When I make this for a crowd, I usually don't make it as spicy as I would like, so in my bowl I add slices of serrano peppers to kick up the heat. Sometimes I top the chili with a sharp cheddar and minced onion like my mom used to, and sometimes I don't. Either way, I'm certain that my chili would horrify most Texans and many gourmands. That's fine, it just leaves more for me.

            5 Replies
            1. re: Agent Orange

              Agent Orange, we seem to think alike--I use the same basic approach, with three exceptions:

              1) I don't add any green chiles to the mix (except, as you point out, as an optional garnish). Rationale: I want the red chile flavour to come through, and I use a lot of chile powder. Adding in some green chiles as well might make the results...dyspeptic! Of course, chile verde is great in its own right...

              2) My chile con carne takes mole poblano as its jumping-off point--I see you give a nod in that direction as well. But to push it just a bit further in that direction, I add in a very small amount of the sweeter mole spices, for your recipe above this would mean: About 3/4 inch of cinnamon stick (ideally Mexican), 2 whole cloves, maybe 12 black peppercorns, and about 1 tsp of corriander seeds--I toast these all briefly in a dry pan then grind them and add them in with the chile. My goal is to have them just in the background--shouldn't really be able to taste any of them individually.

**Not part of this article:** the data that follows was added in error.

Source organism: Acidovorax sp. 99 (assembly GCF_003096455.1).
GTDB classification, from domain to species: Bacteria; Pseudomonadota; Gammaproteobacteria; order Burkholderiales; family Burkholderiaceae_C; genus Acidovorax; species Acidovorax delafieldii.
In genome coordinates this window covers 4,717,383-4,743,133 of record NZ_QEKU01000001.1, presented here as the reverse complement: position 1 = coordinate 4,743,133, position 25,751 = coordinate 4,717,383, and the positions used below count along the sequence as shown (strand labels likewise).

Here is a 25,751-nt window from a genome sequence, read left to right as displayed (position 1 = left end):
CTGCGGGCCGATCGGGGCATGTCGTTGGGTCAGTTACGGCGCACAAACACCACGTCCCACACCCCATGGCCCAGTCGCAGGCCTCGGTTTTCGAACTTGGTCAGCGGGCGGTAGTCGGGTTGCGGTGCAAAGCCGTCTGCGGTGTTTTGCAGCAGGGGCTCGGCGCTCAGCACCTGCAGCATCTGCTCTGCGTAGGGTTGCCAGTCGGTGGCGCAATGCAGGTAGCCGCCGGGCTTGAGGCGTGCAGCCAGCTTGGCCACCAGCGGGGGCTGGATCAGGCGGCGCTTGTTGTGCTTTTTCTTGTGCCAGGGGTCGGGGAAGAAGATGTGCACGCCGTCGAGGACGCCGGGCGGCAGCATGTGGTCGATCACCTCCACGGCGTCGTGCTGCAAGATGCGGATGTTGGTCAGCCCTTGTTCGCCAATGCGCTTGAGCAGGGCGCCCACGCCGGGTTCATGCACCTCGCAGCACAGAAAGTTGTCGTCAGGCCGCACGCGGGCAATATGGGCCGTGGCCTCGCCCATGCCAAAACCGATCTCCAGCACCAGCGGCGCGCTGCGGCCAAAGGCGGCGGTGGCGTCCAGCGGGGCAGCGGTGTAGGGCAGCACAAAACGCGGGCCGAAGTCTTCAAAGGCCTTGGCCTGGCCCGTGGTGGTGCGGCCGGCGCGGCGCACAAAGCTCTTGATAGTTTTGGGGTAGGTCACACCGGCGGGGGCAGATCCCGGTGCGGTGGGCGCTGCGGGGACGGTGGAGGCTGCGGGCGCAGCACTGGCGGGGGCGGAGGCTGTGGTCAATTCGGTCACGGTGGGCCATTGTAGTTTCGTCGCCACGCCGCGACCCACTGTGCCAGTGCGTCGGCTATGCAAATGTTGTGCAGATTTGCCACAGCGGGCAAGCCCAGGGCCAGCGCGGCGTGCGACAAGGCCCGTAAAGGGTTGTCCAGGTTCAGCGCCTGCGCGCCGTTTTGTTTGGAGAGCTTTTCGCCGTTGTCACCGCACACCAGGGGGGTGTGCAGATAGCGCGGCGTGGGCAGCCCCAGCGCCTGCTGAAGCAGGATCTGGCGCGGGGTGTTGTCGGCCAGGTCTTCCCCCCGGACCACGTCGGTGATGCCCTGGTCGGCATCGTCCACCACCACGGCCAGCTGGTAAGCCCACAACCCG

3) I use dry-roasted garlic (the Mexican approach...)--I don't honestly know if this makes a difference.

              That said, I am sure I would enjoy your recipe greatly! Thanks for sharing it.